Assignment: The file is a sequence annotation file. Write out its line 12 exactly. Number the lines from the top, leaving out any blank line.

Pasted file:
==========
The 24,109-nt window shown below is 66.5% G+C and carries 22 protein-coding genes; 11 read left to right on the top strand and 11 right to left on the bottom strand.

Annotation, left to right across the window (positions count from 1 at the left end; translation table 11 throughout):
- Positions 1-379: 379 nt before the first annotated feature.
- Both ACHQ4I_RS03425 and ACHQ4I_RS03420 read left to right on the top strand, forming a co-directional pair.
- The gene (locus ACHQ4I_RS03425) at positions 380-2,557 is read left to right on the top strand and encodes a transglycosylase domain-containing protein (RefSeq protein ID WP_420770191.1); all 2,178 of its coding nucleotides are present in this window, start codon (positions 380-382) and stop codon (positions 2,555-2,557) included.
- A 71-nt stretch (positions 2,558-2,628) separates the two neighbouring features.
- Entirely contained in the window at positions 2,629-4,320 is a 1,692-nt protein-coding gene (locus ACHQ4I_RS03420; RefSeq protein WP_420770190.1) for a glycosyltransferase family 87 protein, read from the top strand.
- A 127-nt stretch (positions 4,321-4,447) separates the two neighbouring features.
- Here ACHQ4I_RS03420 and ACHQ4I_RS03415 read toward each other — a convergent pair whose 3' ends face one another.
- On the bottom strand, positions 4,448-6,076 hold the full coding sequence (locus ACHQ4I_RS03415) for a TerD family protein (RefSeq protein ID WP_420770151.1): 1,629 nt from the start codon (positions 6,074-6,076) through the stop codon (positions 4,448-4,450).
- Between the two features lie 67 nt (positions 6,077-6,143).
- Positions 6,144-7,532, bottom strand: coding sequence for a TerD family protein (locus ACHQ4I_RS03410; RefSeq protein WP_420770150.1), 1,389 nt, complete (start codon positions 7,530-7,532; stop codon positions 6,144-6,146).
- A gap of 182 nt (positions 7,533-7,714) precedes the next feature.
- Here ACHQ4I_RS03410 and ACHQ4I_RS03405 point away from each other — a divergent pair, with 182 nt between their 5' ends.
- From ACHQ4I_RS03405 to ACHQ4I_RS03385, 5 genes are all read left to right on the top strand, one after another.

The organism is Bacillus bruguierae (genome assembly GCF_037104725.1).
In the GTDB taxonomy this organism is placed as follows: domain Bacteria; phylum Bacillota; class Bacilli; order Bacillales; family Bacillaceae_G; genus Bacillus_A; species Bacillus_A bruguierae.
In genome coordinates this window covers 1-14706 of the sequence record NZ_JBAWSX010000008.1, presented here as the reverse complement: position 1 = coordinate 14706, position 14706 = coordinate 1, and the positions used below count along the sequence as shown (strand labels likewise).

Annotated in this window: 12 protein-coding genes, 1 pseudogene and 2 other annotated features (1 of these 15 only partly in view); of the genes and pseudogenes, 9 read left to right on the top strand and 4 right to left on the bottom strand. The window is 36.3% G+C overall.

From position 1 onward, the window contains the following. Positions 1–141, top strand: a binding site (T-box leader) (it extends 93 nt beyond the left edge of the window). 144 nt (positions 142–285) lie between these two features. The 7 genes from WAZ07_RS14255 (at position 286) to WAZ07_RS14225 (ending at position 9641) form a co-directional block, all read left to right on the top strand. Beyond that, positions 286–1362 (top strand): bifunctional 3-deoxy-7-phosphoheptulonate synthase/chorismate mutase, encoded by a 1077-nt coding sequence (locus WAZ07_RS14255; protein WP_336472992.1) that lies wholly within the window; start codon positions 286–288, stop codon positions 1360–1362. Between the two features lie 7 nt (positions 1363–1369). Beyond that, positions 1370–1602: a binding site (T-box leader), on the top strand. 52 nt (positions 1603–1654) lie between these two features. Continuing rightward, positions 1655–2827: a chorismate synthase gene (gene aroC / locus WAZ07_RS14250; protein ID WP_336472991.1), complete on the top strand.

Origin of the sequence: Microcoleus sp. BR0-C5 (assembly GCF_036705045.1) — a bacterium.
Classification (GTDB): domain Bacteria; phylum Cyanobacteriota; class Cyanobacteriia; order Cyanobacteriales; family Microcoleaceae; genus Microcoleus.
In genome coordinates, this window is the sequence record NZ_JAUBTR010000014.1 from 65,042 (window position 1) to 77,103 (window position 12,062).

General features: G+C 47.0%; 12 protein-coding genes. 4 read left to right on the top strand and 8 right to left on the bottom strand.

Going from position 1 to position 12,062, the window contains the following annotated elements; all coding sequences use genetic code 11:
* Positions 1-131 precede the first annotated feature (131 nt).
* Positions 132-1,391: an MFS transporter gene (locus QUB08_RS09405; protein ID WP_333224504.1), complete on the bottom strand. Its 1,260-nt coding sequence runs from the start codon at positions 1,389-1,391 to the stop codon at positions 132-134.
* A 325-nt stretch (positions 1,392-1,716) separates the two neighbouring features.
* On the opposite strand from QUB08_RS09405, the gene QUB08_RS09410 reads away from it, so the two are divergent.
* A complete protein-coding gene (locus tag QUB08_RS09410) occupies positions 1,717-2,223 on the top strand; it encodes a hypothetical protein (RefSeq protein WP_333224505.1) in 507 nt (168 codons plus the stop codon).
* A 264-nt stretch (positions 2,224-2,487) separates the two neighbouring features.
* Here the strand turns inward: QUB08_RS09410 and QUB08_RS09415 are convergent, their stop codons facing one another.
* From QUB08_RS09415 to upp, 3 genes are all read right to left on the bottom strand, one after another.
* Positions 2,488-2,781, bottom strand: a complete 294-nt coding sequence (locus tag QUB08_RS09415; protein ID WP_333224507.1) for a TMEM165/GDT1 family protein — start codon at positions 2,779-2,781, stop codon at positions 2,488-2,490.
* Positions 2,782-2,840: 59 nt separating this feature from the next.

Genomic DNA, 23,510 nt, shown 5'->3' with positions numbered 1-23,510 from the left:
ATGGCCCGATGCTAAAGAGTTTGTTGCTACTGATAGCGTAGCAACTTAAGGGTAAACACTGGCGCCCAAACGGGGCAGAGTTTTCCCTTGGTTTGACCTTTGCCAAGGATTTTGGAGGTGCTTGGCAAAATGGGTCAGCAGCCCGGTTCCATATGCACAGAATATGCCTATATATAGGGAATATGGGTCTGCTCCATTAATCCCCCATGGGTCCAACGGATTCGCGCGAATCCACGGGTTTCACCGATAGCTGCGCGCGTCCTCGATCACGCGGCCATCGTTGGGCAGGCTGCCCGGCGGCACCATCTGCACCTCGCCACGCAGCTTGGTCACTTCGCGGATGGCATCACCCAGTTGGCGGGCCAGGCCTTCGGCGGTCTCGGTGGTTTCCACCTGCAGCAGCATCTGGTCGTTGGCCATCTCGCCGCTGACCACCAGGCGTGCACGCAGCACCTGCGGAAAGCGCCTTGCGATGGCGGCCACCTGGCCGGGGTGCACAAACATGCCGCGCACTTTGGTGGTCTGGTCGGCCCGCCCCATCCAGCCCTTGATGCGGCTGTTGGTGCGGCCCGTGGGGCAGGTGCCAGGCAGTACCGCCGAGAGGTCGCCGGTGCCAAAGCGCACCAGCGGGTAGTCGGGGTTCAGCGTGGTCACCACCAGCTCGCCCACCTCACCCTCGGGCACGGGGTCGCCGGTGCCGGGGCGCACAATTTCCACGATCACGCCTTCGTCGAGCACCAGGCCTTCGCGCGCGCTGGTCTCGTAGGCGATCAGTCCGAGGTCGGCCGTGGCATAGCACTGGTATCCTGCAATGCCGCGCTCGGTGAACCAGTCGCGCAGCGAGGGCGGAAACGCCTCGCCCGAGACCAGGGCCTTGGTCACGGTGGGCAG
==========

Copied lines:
- Positions 6,144-7,532, bottom strand: coding sequence for a TerD family protein (locus ACHQ4I_RS03410; RefSeq protein WP_420770150.1), 1,389 nt, complete (start codon positions 7,530-7,532; stop codon positions 6,144-6,146).